Mobility and sustainability specialist Daniel Madariaga is a strong advocate of improving Mexico's infrastructure in a way that also benefits the environment. In Mexico, environmental problems are cause for concern in the same way that they impact the well-being of its residents. For example, each year Mexico loses 380,000 acres of forest and jungle land. In May 2019, residents of Mexico City were invaded by PM 2.5 particle smog, which caused great concern in the public health sector. These particles affect the respiratory system in much the same way as aerosols and are especially harmful to children. In the absence of regular sources of drinking water, Mexico has developed the habit of consuming bottled water that rises 4 times above the level of any other country surveyed.
These concerns are really pressing, although Daniel Madariaga and other environmental specialists promote the use of green structures and technology to minimize environmental impact and improve the lives of citizens. The history of Mexico's environmental struggle is clear, this specialist believes that Mexico may be on the road to a more sustainable position, with policies that work with the surrounding environment.
The most pressing environmental problems in Mexico are air pollution, deforestation and the lack of clean water. These are both separate and highly interconnected problems. However, solutions to these problems are also interconnected. As the population grows, more wooded land is cleared to build homes, and more vehicles are on the road every day. As more emissions are released, global warming continues to take hold.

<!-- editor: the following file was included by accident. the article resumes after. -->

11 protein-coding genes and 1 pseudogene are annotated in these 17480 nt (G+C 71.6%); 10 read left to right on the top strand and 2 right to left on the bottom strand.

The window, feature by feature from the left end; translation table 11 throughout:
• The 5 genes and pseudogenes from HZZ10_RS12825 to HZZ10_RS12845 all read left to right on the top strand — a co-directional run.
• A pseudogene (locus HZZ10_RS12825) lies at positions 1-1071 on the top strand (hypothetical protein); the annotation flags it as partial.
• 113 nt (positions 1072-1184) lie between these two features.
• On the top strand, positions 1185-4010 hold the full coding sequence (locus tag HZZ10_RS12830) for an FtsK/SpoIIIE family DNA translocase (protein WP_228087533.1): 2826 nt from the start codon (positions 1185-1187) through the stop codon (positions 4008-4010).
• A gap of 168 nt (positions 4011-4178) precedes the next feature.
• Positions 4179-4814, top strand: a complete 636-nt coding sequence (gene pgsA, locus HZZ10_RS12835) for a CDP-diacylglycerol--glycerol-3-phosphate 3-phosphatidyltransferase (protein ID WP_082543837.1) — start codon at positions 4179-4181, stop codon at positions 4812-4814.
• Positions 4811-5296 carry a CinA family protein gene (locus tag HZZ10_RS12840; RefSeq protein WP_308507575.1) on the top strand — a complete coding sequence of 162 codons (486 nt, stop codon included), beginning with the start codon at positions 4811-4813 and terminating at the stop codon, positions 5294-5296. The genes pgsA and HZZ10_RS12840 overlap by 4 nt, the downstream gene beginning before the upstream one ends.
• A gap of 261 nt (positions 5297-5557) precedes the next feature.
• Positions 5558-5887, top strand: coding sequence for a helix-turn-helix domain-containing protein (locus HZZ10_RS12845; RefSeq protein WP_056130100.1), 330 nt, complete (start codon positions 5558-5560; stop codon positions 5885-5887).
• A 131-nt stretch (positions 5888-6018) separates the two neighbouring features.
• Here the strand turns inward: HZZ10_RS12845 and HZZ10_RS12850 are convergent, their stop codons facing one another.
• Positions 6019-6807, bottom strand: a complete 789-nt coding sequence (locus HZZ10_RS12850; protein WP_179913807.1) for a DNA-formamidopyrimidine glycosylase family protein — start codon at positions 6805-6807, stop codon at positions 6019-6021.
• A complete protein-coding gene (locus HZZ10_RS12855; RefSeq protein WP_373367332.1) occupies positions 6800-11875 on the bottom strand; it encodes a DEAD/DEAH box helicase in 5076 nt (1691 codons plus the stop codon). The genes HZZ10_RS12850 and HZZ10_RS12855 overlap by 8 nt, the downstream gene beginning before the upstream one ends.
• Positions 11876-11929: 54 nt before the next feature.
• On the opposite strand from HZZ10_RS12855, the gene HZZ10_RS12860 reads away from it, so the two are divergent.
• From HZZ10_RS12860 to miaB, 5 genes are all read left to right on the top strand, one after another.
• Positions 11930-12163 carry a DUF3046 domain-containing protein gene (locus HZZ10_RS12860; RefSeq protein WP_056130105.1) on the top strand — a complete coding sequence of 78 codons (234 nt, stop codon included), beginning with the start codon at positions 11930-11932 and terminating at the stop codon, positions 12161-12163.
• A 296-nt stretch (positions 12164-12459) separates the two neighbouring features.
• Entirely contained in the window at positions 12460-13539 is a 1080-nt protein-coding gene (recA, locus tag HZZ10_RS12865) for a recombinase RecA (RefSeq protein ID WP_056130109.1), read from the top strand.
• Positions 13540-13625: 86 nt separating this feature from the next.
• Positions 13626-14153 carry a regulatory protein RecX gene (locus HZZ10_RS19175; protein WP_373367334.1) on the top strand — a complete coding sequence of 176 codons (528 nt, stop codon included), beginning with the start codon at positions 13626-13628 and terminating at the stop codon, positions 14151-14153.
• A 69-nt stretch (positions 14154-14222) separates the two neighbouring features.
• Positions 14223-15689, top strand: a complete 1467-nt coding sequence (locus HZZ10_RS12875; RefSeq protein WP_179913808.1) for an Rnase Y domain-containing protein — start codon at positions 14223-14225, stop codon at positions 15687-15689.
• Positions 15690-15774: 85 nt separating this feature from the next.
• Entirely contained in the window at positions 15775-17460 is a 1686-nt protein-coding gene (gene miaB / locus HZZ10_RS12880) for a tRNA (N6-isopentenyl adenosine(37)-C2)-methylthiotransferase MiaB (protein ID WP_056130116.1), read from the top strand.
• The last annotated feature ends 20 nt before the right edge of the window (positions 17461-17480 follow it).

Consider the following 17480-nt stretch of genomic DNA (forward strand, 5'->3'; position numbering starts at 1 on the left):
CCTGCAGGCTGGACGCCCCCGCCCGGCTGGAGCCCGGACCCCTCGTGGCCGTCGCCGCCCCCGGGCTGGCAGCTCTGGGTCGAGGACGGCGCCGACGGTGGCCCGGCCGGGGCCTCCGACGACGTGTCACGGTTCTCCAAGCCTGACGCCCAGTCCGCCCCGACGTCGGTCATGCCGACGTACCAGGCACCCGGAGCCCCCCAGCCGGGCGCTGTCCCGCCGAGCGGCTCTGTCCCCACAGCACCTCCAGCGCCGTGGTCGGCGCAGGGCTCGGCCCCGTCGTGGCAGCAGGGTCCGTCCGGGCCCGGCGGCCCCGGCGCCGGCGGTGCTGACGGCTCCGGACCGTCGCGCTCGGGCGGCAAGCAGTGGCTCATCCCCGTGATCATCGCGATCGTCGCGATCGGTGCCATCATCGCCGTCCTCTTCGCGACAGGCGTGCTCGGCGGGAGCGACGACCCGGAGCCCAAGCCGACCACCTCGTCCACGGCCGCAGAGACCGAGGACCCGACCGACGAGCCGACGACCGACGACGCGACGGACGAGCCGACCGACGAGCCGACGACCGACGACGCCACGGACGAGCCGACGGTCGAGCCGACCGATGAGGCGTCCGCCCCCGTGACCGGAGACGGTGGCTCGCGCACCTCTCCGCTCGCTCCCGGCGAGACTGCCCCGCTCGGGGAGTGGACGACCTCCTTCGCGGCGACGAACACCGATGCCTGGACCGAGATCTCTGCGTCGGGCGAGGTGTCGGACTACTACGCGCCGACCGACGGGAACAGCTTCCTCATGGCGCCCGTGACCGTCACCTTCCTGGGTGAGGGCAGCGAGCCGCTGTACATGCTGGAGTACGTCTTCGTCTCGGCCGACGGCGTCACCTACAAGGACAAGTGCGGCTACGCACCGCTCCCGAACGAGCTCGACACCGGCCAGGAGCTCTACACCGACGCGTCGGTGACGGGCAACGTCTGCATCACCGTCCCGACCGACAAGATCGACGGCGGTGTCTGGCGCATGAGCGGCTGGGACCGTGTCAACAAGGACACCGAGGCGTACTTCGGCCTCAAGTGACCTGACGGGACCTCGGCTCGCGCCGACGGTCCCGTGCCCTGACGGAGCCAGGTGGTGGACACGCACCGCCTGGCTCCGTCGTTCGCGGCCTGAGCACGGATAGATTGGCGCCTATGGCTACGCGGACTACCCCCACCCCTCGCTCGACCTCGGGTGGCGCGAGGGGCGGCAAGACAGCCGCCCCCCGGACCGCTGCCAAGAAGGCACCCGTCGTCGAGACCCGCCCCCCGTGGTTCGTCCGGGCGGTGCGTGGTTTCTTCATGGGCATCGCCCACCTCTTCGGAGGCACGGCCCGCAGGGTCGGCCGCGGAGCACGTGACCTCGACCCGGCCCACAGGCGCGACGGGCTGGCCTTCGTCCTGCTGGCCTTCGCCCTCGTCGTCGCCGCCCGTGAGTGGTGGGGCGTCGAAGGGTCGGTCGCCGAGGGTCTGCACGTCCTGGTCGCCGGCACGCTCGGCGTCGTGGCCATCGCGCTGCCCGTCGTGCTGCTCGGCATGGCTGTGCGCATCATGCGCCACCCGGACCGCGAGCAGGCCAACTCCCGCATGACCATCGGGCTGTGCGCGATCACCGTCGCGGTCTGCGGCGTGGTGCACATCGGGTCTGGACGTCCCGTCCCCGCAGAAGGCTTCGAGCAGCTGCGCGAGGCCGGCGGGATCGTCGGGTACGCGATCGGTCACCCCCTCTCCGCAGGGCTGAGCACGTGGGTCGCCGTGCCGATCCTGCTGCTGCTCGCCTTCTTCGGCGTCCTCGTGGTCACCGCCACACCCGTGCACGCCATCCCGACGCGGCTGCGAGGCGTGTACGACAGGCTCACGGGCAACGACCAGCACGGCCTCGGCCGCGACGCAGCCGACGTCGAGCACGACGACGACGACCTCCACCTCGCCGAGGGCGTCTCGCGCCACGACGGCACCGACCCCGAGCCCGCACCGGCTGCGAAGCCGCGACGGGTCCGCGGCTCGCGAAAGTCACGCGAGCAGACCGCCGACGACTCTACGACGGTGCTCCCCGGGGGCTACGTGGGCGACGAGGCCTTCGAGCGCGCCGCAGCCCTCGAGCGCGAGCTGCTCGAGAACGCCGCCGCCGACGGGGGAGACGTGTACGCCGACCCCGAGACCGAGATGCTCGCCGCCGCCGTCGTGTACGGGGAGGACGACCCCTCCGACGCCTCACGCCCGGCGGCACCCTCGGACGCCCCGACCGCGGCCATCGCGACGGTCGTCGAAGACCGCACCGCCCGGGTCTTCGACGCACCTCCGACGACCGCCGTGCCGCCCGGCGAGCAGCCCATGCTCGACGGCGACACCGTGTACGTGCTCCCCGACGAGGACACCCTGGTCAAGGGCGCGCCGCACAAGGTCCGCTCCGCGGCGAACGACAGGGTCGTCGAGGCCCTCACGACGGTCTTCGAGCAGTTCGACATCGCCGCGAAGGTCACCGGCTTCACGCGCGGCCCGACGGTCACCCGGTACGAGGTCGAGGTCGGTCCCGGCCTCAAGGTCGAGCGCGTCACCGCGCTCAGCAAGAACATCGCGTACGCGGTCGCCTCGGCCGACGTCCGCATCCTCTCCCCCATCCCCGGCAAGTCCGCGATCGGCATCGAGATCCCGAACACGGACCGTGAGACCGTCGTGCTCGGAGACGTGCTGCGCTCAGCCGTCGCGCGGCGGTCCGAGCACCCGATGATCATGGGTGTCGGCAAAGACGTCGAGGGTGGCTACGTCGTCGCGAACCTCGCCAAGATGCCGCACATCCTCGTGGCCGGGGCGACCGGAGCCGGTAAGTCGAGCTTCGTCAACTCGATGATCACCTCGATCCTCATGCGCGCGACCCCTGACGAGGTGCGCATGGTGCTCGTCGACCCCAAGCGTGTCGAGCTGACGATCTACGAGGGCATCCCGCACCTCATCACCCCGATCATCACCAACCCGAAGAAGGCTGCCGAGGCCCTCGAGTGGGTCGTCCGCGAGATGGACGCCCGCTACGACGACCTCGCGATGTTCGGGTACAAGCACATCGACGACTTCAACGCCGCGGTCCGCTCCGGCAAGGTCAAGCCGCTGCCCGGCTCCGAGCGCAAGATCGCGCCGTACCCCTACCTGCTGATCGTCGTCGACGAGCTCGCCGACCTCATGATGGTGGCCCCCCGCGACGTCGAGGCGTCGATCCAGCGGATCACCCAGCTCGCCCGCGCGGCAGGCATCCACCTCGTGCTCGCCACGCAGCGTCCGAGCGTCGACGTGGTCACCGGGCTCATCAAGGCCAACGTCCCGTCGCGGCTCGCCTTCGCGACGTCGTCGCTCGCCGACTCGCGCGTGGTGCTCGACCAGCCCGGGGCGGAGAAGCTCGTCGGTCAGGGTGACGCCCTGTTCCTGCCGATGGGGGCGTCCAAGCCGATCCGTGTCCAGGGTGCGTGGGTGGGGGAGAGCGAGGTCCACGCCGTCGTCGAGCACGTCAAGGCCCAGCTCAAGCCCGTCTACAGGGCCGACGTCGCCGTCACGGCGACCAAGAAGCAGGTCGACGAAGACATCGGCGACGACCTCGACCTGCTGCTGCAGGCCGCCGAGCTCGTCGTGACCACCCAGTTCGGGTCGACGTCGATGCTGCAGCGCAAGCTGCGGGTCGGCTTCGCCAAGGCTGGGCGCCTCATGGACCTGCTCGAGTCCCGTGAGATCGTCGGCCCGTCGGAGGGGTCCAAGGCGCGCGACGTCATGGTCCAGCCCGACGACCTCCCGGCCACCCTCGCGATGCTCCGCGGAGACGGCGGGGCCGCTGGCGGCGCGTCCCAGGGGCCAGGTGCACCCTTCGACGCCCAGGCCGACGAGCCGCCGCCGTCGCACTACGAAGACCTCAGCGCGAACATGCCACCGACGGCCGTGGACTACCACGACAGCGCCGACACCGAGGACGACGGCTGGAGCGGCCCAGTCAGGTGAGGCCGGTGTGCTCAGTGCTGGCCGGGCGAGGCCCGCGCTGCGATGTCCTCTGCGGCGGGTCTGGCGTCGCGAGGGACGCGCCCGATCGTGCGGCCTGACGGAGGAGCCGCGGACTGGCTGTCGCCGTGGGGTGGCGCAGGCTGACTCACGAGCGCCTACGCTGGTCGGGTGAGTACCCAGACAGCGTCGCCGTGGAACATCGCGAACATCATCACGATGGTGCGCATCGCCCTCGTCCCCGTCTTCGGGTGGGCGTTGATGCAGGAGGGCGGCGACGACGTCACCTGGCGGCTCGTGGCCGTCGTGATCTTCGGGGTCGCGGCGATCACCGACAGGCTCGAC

Construction, for example, is estimated to contribute to up to 50% of climate change, 40% of drinking water pollution, and 23% of air pollution.
Climate change, of course, affects the future, and it is also affecting our present. Rapidly changing conditions lead to unexpected events, especially in regards to climate and vegetation. Environmental problems are also issues that affect quality of life, especially in large cities where industrial activity is at its peak.
In response to the increasing impact of human activity, some prominent people are finding ways to reduce our footprint and improve the lives of citizens. As Daniel Madariaga points out, green building and smart solutions are essential to achieving our environmental and green goals.
What does green construction do? Reduce the impact traditional construction methods create by using ethical and sustainable materials. In addition, natural resources are preserved while reducing pollution. Green buildings are created with the environment in mind as well as the quality of life for residents.
These buildings often use recyclable materials, although Madariaga and others have gone a step further by using readily available natural resources. When a literal ton of seaweed, sargassum, appeared off the coast of Mexico, they took the seaweed and created a solution. By cleaning the seaweed and putting it to use, they were able to preserve the precious ecosystems of the beaches and create a building material that is stronger and more cost-effective than concrete.